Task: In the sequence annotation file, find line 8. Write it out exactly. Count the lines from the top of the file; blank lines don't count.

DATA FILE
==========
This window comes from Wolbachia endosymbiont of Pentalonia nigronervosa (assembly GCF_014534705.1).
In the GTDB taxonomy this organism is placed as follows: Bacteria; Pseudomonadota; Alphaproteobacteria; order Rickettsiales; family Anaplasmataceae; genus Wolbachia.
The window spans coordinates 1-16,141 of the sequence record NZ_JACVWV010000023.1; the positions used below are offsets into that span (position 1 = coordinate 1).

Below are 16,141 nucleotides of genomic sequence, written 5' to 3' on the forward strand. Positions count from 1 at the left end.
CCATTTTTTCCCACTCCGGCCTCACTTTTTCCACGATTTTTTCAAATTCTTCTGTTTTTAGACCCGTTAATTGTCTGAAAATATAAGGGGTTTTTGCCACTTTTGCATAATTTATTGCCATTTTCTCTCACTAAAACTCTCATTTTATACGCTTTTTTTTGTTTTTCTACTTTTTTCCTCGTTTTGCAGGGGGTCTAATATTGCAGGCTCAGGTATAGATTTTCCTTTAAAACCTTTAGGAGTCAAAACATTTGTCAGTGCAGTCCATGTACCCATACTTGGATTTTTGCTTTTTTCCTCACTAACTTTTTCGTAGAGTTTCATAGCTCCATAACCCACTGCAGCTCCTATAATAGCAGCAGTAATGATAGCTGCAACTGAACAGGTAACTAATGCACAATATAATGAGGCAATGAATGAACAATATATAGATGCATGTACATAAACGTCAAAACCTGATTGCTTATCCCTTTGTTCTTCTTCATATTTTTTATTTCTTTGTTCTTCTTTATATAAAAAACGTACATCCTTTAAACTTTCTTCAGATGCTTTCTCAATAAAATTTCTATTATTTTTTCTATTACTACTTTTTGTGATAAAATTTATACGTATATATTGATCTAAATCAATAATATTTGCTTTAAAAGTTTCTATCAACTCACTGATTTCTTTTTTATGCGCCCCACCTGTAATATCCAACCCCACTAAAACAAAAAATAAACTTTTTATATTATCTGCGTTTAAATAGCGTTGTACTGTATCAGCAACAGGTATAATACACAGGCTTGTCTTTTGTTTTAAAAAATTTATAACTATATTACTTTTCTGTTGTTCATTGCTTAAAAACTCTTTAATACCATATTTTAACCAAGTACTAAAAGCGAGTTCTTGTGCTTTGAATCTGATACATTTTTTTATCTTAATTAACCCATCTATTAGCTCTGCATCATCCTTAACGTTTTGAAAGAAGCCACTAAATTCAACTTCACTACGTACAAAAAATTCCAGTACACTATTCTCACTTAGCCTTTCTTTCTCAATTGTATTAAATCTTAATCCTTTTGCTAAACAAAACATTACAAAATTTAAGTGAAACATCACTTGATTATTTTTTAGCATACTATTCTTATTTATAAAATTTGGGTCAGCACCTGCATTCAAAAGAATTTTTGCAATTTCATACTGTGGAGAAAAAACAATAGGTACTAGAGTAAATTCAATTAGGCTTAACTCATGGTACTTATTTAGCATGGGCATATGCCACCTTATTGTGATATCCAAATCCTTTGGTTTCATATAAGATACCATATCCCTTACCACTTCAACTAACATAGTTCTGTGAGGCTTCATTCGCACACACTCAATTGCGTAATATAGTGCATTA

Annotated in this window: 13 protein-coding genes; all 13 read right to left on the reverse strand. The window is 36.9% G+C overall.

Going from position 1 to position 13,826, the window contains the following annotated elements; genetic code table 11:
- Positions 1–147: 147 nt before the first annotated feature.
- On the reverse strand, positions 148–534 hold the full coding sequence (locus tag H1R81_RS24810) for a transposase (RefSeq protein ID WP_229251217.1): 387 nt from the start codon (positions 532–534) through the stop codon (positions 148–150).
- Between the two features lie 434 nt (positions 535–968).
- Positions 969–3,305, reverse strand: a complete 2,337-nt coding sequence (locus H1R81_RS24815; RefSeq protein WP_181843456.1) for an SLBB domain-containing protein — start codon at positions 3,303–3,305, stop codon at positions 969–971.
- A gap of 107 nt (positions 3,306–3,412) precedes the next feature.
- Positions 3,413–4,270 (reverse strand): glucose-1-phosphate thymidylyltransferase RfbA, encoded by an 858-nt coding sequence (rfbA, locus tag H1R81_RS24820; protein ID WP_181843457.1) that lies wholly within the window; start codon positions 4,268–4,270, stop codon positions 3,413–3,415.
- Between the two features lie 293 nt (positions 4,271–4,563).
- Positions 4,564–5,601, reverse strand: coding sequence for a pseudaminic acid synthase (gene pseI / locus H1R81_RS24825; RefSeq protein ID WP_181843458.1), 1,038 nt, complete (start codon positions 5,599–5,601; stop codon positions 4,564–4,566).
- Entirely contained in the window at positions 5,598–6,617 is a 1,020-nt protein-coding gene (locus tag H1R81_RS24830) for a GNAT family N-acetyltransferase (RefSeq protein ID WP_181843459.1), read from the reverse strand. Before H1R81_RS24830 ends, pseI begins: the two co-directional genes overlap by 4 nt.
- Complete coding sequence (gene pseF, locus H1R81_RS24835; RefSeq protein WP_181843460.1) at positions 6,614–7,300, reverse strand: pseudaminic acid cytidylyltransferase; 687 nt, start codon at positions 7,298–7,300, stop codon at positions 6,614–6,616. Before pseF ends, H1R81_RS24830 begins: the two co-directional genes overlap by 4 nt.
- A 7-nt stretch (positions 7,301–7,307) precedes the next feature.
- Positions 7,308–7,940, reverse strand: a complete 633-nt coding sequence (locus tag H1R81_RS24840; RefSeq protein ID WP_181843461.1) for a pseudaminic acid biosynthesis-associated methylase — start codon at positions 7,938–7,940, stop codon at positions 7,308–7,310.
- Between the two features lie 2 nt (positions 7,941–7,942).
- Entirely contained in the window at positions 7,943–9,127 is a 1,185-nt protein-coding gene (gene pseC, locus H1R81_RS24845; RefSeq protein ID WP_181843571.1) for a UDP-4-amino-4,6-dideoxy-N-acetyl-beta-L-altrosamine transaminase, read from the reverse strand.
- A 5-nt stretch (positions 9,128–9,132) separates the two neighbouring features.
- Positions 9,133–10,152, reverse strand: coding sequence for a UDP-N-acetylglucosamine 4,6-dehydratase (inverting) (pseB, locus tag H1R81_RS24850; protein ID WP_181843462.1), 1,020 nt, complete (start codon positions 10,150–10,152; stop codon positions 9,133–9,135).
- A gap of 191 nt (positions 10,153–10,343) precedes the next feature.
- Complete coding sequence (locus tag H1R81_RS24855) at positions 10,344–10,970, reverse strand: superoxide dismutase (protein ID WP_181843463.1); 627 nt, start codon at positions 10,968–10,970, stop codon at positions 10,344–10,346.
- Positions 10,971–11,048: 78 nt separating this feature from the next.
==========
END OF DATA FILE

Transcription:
- Positions 1–147: 147 nt before the first annotated feature.